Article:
Diversity is about activating the benefits of a range of perspectives in decision-making and developing a workforce that is representative of the organisation’s customers. An inclusive working environment is one in which everyone feels valued, no matter their background, identity or circumstances.

An inclusive workplace enables a diverse range of people to work together effectively and those diverse people also agree on the measures that are considered necessary and effective, rather than have them imposed by management.

Diversity and inclusion (D&I) goes beyond training. Awareness-raising of unconscious bias in recruiting, for example, or in exploring ways to roll out flexible working, helps to remove some of the barriers to a diverse workforce. According to the 2018 CIPD report ‘Diversity and inclusion at work’, understanding D&I across and within an organisation will best be served by HR professionals using internal data and targeting intervention accordingly.

In addressing initiatives to make the workplace more diverse, the guiding principle is: positive action is legal, but positive discrimination is illegal. According to a recent LinkedIn international survey, diversity is the biggest game-changer in hiring and the most embraced trend, with over half of companies already tackling it head-on, with 78% rating it the most important aspect of recruitment today.

Achieving a balanced workforce – what’s legal, what’s not

It is illegal to treat someone applying for a job more favourably than another on the grounds of what are known as ‘protected characteristics’, unless there is a genuine occupational requirement for doing so. The nine protected characteristics are: age; disability; gender reassignment; marriage and civil partnership; pregnancy and maternity; race; religion and belief; sex; sexual orientation. 

It is legal for employers to achieve a more balanced workforce by using positive action, entirely voluntarily, to recruit or promote someone with a protected characteristic. However, there are three important provisos to consider:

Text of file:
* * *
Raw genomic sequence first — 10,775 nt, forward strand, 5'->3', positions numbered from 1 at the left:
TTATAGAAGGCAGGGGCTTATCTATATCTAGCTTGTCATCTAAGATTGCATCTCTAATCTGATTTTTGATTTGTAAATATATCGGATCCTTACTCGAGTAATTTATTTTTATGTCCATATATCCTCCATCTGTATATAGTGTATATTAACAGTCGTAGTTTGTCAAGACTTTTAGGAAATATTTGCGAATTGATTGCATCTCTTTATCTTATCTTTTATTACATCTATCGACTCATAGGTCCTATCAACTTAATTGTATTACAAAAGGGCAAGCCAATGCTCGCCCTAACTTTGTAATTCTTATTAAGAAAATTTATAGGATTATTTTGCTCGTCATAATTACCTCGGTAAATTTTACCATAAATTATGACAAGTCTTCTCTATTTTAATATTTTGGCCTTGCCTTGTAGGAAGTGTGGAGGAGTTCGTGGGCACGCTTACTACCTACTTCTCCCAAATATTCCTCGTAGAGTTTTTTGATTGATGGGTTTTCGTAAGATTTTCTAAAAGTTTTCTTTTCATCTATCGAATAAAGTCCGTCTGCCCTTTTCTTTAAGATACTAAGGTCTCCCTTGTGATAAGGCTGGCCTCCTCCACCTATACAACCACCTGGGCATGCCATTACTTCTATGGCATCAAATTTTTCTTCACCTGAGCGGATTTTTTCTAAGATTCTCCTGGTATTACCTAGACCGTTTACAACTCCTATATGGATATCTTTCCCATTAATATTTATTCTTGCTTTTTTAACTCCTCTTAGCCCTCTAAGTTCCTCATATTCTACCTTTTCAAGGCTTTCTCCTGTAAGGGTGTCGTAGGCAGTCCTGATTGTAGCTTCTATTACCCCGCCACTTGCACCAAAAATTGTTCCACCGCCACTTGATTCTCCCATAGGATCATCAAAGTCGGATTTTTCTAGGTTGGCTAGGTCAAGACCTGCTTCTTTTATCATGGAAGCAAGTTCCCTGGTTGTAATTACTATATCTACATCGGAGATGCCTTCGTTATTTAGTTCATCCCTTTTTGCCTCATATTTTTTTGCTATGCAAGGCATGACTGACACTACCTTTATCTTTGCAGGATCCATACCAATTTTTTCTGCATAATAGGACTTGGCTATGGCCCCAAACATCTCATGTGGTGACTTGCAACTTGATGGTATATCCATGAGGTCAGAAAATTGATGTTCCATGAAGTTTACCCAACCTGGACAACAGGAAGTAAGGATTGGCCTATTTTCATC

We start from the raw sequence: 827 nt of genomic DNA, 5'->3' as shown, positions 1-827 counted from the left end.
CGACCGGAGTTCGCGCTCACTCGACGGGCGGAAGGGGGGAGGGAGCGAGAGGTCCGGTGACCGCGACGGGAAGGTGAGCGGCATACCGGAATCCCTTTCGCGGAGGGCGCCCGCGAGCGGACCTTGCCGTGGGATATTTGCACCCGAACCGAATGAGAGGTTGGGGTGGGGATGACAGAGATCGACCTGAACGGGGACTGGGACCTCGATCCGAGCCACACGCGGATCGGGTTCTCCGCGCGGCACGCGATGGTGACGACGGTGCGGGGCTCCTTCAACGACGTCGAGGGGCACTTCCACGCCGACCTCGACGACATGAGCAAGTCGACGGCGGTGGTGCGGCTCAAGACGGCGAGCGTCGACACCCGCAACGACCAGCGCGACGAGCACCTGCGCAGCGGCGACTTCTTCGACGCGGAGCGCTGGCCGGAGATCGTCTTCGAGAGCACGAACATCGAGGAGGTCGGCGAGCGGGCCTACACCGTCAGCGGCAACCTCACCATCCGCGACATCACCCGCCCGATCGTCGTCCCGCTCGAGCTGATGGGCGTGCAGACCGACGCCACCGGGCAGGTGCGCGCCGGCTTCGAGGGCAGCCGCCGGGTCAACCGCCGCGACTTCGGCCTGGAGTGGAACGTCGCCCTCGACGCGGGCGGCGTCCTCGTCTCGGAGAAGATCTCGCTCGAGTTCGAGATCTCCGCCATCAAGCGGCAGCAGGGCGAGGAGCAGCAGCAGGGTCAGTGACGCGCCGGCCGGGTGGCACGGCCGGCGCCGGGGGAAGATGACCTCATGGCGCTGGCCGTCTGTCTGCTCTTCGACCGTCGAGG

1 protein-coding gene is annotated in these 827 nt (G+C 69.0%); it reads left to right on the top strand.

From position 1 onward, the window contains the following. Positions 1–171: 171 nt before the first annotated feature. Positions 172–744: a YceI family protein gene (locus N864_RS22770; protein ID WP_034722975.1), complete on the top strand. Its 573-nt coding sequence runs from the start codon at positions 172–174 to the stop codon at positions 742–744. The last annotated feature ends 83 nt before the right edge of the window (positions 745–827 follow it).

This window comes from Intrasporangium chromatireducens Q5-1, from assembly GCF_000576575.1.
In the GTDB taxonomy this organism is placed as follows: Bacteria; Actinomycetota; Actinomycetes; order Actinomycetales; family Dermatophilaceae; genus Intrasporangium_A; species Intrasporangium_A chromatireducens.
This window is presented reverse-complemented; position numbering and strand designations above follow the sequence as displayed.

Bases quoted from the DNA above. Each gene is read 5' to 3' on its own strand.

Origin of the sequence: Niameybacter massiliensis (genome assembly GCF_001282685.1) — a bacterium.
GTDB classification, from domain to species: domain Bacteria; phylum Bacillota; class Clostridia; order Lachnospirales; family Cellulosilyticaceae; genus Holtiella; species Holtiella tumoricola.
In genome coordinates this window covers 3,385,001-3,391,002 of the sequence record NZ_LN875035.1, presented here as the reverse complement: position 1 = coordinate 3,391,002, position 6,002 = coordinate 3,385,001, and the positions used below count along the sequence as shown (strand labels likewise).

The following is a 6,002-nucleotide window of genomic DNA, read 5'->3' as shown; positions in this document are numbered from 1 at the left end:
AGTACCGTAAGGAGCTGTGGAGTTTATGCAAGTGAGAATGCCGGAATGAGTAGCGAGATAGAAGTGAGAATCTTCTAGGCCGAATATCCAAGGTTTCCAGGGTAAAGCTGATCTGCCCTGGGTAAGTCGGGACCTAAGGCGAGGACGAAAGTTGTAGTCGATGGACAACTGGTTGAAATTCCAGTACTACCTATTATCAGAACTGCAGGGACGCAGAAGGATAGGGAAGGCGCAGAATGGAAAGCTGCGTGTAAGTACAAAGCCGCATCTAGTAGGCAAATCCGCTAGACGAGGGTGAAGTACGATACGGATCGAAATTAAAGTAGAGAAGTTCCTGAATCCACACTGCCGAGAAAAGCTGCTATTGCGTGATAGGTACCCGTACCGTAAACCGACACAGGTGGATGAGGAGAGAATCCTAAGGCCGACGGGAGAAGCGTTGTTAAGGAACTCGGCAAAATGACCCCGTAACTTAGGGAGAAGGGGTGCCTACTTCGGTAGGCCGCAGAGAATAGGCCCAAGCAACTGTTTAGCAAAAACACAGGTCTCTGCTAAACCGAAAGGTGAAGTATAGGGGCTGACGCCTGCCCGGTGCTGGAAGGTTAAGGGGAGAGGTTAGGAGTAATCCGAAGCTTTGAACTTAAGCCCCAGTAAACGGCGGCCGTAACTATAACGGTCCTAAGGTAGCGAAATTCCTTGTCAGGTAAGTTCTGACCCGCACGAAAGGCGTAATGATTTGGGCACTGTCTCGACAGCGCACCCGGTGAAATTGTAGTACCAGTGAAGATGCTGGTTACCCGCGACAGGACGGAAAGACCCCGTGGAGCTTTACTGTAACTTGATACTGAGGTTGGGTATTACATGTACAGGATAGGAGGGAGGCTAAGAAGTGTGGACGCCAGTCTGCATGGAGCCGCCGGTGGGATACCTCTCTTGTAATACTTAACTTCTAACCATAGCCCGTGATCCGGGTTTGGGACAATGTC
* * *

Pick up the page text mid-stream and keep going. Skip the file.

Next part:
• the person in question is as qualified as other applicants. This may be difficult to ascertain, particularly in non-technical or more senior roles where candidates’ experience is likely to be more varied, which could lead to challenges from unsuccessful candidates
  • the employer does not have a policy of treating persons of the particular under-represented or disadvantaged group more favourably in connection with recruitment than persons who do not share the relevant protected characteristic
  • the more favourable treatment is a proportionate means of achieving the aim of overcoming or minimising the disadvantage, or encouraging participation.

Positive action to target under-represented groups

Employers can focus their recruitment activity in particular areas to encourage more applicants from under-represented groups. This includes advertising vacancies online and in publications with a high readership among a group with the protected characteristics needed to create a balanced workforce.

Although organisations may thus encourage applications from under-represented groups, subsequent selection procedures must be non-discriminatory. You should not, for example, set a quota. Taking positive action to employ is legal if people with a protected characteristic:

  • are at a disadvantage
  • have particular needs
  • are under-represented in an activity or type of work.